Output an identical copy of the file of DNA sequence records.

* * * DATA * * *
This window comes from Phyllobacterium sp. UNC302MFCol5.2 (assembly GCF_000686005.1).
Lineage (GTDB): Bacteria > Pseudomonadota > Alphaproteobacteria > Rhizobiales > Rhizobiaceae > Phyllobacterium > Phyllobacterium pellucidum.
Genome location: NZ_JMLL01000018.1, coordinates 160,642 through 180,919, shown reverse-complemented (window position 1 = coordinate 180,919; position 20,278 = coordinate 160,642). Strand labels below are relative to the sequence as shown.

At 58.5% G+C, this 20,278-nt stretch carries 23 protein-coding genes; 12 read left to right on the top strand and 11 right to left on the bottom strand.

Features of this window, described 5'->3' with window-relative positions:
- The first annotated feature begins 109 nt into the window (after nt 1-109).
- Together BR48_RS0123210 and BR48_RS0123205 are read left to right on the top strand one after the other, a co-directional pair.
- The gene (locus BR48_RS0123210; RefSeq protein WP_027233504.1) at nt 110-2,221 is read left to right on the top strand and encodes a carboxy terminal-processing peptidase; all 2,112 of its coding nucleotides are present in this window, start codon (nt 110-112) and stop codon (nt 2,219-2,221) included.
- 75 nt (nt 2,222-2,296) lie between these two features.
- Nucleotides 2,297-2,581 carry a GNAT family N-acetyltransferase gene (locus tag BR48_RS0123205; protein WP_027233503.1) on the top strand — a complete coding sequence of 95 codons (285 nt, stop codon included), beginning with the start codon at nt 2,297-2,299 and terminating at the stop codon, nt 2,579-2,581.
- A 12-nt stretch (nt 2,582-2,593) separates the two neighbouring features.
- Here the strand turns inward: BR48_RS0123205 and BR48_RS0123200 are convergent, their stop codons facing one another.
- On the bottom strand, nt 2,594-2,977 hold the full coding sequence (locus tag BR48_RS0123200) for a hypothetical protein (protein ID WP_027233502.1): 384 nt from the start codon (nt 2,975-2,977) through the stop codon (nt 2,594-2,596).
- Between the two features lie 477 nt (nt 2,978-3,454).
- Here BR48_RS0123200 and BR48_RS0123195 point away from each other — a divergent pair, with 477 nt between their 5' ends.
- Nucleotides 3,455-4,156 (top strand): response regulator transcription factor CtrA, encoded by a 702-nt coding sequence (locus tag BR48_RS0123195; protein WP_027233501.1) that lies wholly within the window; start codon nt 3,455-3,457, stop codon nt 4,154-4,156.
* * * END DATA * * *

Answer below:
This window comes from Phyllobacterium sp. UNC302MFCol5.2 (assembly GCF_000686005.1).
Lineage (GTDB): Bacteria > Pseudomonadota > Alphaproteobacteria > Rhizobiales > Rhizobiaceae > Phyllobacterium > Phyllobacterium pellucidum.
Genome location: NZ_JMLL01000018.1, coordinates 160,642 through 180,919, shown reverse-complemented (window position 1 = coordinate 180,919; position 20,278 = coordinate 160,642). Strand labels below are relative to the sequence as shown.

At 58.5% G+C, this 20,278-nt stretch carries 23 protein-coding genes; 12 read left to right on the top strand and 11 right to left on the bottom strand.

Features of this window, described 5'->3' with window-relative positions:
- The first annotated feature begins 109 nt into the window (after nt 1-109).
- Together BR48_RS0123210 and BR48_RS0123205 are read left to right on the top strand one after the other, a co-directional pair.
- The gene (locus BR48_RS0123210; RefSeq protein WP_027233504.1) at nt 110-2,221 is read left to right on the top strand and encodes a carboxy terminal-processing peptidase; all 2,112 of its coding nucleotides are present in this window, start codon (nt 110-112) and stop codon (nt 2,219-2,221) included.
- 75 nt (nt 2,222-2,296) lie between these two features.
- Nucleotides 2,297-2,581 carry a GNAT family N-acetyltransferase gene (locus tag BR48_RS0123205; protein WP_027233503.1) on the top strand — a complete coding sequence of 95 codons (285 nt, stop codon included), beginning with the start codon at nt 2,297-2,299 and terminating at the stop codon, nt 2,579-2,581.
- A 12-nt stretch (nt 2,582-2,593) separates the two neighbouring features.
- Here the strand turns inward: BR48_RS0123205 and BR48_RS0123200 are convergent, their stop codons facing one another.
- On the bottom strand, nt 2,594-2,977 hold the full coding sequence (locus tag BR48_RS0123200) for a hypothetical protein (protein ID WP_027233502.1): 384 nt from the start codon (nt 2,975-2,977) through the stop codon (nt 2,594-2,596).
- Between the two features lie 477 nt (nt 2,978-3,454).
- Here BR48_RS0123200 and BR48_RS0123195 point away from each other — a divergent pair, with 477 nt between their 5' ends.
- Nucleotides 3,455-4,156 (top strand): response regulator transcription factor CtrA, encoded by a 702-nt coding sequence (locus tag BR48_RS0123195; protein WP_027233501.1) that lies wholly within the window; start codon nt 3,455-3,457, stop codon nt 4,154-4,156.